These words clear away (or should do so for all who receive His testimony) the idea that earthly dominion was, at anytime or in any sense, embraced within the scope of the Lord’s mission at His first coming.  Certainly it convinced Pilate, however unconvincingly it may be to some modern Bible teachers.  For Pilate, after his interrogation of the Lord went forth again to the Jews and said to them, “I find no fault in this man” (v. 38).  This decision he pronounced in the light also of the further words of Christ recorded in verse 37: “Thou sayest that I am a King.  To this end was I born” (i.e. to the end that He might be a king) “and for this cause came I into the world, that I should bear witness unto the truth.”

He was born a King indeed, and “the King of the Jews”, too (Matthew 2:2); but not to set up at that time a kingdom which would conflict with the rule of Caesar, much less a kingdom that would supplant it.  Such was the decision reached by Caesar’s representative, and such became the final judgment never reversed and so far as the present writer is informed never disputed, until called in question by certain Bible expositors of our time.  From that day onward not even the enemies of Christ have ever claimed that He had sought or proposed either directly or indirectly, to set up the earthly throne of David until within recent years that baseless charge has been revived and given to the Lord’s people as “new light:” derived by a process of a “rightly dividing the word of truth.”  It is an amazing thing.

We believe the question we are discussing will be definitely and finally settled for many who have been greatly perplexed by it, when they see by the Scriptures that Pilate’s judgment, acquitting the Lord of any act or word tending to the overthrow of Caesar’s kingdom, was based on the Lord’s own testimony.  Pilate’s judgment of acquittal would, of course, have been erroneous, unjust, and contrary to truth, had it been the fact that the Lord at any time offered the earthly Kingdom to the Jewish people, or presented Himself to them as their earthly king,or authorized others to do so.  But in that case, can anyone who loves Him harbour the thought that He would have denied the accusation or even have permitted Pilate to pronounce Him innocent of that which He had in fact done?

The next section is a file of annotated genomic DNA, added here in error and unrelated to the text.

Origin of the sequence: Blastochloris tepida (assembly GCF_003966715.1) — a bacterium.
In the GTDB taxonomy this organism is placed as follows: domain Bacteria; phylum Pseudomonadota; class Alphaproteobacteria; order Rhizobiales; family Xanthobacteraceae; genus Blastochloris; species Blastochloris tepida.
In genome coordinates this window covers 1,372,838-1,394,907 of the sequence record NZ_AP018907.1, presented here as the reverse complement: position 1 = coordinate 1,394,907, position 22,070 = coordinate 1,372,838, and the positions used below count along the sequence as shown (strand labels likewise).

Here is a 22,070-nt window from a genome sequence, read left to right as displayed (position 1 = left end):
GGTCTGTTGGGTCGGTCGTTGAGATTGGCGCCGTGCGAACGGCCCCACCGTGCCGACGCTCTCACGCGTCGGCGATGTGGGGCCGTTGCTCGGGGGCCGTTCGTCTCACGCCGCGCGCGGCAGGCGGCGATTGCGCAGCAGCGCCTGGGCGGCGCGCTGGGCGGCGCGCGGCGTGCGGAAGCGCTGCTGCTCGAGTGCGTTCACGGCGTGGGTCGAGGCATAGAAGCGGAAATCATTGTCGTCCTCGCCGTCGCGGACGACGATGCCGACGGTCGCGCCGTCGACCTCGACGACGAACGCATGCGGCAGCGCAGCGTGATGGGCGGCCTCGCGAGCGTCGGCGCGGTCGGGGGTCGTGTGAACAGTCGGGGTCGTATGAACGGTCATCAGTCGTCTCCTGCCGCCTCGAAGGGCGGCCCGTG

The case, therefore, in the last analysis, comes to a point where one who forms an opinion about it must either conclude that the Kingdom of God (or Kingdom of heaven) which the Lord announced as “at hand,” was not the earthly kingdom which the Jews desired, or that Pilate, in the judgment rendered by him, was misled by the Lord’s own testimony, that being the only evidence before him.  Let the reader therefore ask himself this question: “Did Pilate in fact commit a judicial error when he pronounced Jesus Christ guiltless upon His own testimony — that being the only evidence in the case?”

That Pilate clearly understood the issue presented to him admits of no doubt whatever.  The accusation related to the setting up of a claim to an earthly kingdom, and Pilate was convinced that Christ had not spoken of a kingdom of that sort.  This further appears by the fact that when Pilate, after having acquitted the Lord Jesus, sought to release Him, the Jews cried out, saying: “If thou let this man go thou art not Caesar’s friend: whosoever maketh himself a King speaketh against Caesar” (John 19: 12).  That would have been quite true if an earthly King and an earthly kingdom had been in question.  But the truth is, and Pilate was forced to decree and publish it, that Christ had never spoken of an earthly kingdom, but solely of a heavenly kingdom — a kingdom “NOT OF THIS WORLD.”

And finally, when Pilate said unto them, “Shall I crucify your King?” the chief priests, answering for the nation, said: “We have no king but Caesar.”  The issue, therefore, which Pilate decided was perfectly clear.